IBD Treatment Blunts Vaccine Response

Angie Szumlinski Health, Studies

People who take a commonly prescribed drug for inflammatory bowel disease (IBD) should not assume they are protected after a first dose of COVID-19 vaccine, after a large-scale study found many had poor antibody responses. The research measured antibody responses after vaccination with the Pizer/BioNtech or the Oxford/AstraZeneca COVID-19 vaccine in 865 people treated with infliximab, an anti-tumor necrosis factor (anti-TNF) biologic drug.

After a single dose of vaccine, only about one third of participants (103 of 328 treated exclusively with infliximab generated adequate levels of antibodies to the virus for the vaccine to be considered effective. However, in a sub-group of people who had previously been infected with COVID-19, and also in the few patients studied who had already had a second dose of vaccine, the vaccine triggered antibody responses rose significantly, indicating an effective response after two exposures.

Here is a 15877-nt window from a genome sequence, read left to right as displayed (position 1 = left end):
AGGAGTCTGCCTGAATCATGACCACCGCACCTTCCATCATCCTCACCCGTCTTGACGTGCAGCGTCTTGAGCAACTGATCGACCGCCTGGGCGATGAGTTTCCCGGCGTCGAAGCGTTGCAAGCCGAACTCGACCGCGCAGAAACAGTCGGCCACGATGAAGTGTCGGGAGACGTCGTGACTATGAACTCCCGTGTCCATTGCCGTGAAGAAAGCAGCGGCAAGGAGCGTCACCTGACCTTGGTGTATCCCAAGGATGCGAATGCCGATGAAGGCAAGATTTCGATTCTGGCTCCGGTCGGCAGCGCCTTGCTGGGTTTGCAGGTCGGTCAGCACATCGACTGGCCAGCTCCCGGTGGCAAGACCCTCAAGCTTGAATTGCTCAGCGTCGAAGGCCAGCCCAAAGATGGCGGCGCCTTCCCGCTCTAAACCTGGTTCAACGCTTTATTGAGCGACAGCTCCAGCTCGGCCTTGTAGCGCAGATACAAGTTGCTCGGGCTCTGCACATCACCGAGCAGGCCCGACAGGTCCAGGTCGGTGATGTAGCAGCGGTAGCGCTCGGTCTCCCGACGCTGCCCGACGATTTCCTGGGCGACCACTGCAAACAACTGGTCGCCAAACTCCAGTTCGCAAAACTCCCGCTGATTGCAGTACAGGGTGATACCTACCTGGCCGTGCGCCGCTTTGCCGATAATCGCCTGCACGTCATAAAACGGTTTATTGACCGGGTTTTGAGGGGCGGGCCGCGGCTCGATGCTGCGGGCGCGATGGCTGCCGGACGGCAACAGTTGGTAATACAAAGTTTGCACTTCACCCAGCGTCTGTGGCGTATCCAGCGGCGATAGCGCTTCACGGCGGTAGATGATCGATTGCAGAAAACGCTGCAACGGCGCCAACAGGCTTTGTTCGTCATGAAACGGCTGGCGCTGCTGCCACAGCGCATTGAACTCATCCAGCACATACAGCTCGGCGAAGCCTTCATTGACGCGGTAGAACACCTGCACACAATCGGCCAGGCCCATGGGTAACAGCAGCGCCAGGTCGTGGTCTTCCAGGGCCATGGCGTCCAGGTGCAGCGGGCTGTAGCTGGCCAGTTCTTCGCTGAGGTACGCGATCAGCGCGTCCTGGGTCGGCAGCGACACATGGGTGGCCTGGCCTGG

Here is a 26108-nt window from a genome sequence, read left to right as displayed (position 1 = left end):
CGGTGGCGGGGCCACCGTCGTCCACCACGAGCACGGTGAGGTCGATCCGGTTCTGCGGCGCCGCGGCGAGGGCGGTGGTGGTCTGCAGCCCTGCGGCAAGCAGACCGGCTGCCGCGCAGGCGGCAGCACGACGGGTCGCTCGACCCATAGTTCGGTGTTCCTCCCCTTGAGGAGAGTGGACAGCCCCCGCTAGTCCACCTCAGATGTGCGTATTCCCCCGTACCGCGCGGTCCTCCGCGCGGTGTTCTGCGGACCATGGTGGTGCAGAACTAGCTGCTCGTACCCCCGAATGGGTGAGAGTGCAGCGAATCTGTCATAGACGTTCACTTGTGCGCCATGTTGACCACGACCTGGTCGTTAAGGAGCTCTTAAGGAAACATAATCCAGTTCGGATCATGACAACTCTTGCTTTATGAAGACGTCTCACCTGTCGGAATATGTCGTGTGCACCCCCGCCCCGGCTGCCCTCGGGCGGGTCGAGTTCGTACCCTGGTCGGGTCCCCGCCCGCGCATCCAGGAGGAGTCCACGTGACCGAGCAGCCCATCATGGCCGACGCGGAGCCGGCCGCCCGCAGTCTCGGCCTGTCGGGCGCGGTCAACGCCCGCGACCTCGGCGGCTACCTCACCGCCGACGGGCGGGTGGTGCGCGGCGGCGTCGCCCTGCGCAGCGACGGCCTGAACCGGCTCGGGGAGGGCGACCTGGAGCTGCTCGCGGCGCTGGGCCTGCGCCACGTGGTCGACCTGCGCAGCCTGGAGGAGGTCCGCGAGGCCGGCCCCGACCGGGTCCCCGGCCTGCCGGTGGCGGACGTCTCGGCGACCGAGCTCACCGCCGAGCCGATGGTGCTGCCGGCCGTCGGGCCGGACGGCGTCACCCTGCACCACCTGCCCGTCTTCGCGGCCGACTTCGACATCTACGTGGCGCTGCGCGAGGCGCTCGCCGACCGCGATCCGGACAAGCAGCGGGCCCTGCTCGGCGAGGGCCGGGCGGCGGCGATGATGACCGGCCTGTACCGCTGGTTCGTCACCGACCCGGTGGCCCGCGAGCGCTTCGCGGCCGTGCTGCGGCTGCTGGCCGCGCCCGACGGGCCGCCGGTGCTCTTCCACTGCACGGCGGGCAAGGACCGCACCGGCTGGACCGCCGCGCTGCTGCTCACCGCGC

Sarah Sleety, Chief Executive o Crohn’s & Colitis UK said: “This is the first robust evidence that people Crohn’s and colitis who may need to take specific drugs to suppress their immune system, do not develop the expected antibodies after their first vaccination dose, although a second dose does improve antibody levels”. If you have residents with IBD (or you have a diagnosis of IBD) please check with their primary care physician and be sure that both doses have been administered appropriately for each resident (and you)! Stay well, mask up indoors and stay tuned!